You’re supposed to follow these 3 popular money rules—but then there’s the reality of life

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This Article reprinted with permission of nerdwallet,

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Take 20% down when buying a home. Don’t spend more than 30% of your income on housing costs. Keep childcare expenses below 10% of your annual household income.

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These money rules of thumb can be useful handrails, helping you allocate expenses and determine what’s affordable. They can also be incredibly defeated when they feel unattainable.

If the money “rules” feel completely different from your reality, know this: The average American doesn’t come close to meeting many popular money rules. And that’s fine.

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“If you treat ‘rules of thumb’ as hard rules, you’re setting yourself up for frustration,” says William O’Donnell, president of Heartland Financial Solutions in Bellevue, Nebraska. “What people forget is that guidelines are flexible because everyone’s situation is different.”

What is important is to take control of your expenses and create an expenditure plan that works for you, not an ideal one. Here’s how to look at money rules of thumb in the context of your personal financial reality.

Rule: Budget 50% for needs, 30% for wants, 20% for savings

Reality: Housing alone can eat up half of your take-home pay

50/30/20 Rule There is a popular budgeting structure that divides after-tax income into three buckets: needs, wants and savings. But paying expenses before you even started can drain that budget.

In 2020, for example, 23% of US renters spent half or more of their income on rent alone, according to the latest data from the US Census Bureau. Add in other needs – utilities, groceries, transportation, insurance, child care and loan payments – and there is little, if anything, left over for wants or savings.

Reading: Another sign of an impending recession? Americans’ ability to pay bills on time fell for the first time in 5 years

Don’t cancel your budget if the buckets don’t work. Instead, adopt the principle and adjust the structure keeping in mind your current financial situation where you want to live long term. Sure, it might be over budget for 85/10/5 right now, but over time you can move closer to your ideal balance.

Simply keeping track of all your expenses is a good start; You’ll see where each dollar is going and you can make more informed decisions about your spending.

Rule: Limit child care expenses to 7% of your income

Reality: Most families spend 20% or more on child care

The U.S. Department of Health and Human Services considers no more than 7% of your annual household income spendable on child care.

But according to a 2022 survey by Care.com, 51% of parents spend more than 20%, with more than 3,000 parents paying for child care.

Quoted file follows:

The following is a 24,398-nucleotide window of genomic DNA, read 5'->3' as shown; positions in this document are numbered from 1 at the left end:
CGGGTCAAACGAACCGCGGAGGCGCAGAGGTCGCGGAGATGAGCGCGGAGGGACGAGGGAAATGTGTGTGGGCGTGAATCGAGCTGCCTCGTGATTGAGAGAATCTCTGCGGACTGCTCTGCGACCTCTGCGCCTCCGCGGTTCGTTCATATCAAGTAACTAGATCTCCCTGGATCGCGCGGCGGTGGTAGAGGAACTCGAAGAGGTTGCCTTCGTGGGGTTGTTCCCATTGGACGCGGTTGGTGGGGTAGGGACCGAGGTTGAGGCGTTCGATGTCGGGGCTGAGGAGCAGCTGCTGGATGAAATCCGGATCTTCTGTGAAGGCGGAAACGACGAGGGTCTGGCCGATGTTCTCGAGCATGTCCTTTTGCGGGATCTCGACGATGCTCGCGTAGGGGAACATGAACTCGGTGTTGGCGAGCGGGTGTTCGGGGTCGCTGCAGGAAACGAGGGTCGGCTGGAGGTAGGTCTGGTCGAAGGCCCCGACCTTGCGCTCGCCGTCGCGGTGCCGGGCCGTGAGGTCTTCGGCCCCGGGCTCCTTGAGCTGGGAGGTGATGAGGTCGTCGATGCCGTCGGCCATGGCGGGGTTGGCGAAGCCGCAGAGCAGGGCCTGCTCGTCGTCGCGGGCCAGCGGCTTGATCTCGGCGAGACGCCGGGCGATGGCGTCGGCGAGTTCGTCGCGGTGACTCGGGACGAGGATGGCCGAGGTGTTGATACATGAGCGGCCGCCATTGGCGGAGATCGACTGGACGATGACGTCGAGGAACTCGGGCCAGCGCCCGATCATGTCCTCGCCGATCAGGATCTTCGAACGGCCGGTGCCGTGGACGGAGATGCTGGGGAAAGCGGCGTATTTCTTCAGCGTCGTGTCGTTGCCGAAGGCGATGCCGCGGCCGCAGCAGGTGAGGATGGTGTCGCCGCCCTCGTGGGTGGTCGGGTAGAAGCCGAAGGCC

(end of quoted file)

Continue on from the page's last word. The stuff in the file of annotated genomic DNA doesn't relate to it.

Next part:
There are things you can do to dramatically cut child care costs, but there may be discounts and scholarships available, depending on your state and child care status.

care of a dependent flexible spending account There is another option. If your employer provides it, you can contribute up to $5,000 pretax and use the money to help pay for nanny, day care, after-school care and summer camp registration, among other things.

Childcare costs rising as parents prepare to return to the office

Rule: You need a 20% down payment to buy a home

Reality: First-time home buyers typically put down around 7%

The 20% down payment “rule” is out of date, says Jessica Lutz, vice president of demographics and behavioral insights at the National Association of Realtors.

“The typical first-time buyer puts down just 6-7% for the down payment,” Lutz says.

Yes, lenders once required such a large down payment, but they now rely on private mortgage insurance, or PMI, to hedge their risk, passing the cost on to borrowers.

According to Genworth Mortgage Insurance, Ginny Mae and the Urban Institute, home buyers who pay an average of 0.58% to 1.86% less of the principal loan amount per year for PMI. It Could Add Hundreds of Dollars to You monthly mortgage payment,

Keeping more money upfront lowers the monthly and overall cost of your mortgage, but freeing up your savings to buy a home can leave you on shaky financial grounds.

Roughly 3 out of 10 homeowners (29%) no longer feel financially secure after purchasing their current home, according to a 2020 survey conducted by Harris Poll for NerdWallet. This sentiment was most intense among young homeowners, with 42% of millennials and 54% of Generation Z homeowners feeling financially insecure after purchasing their home, compared to 31% of Generation X and 16% of Baby Boomer homeowners.

House hunters say they are ready to buy in the next six months – even in a downturn. Why over here

A mortgage broker can run the numbers to help you figure out the sweet spot for your down payment, says Lutz, but you also need to ask yourself some questions.

“Do you need money in savings for a home remodel, or backup savings for other expenses?” she says. “Would it be easier to have a lower monthly mortgage payment for student loans or other monthly expenses like child care?”

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Kelsey Sheahy writes for NerdWallet. Email: [email protected] Twitter: @KelseyLSheehy.

Credit: www.marketwatch.com /

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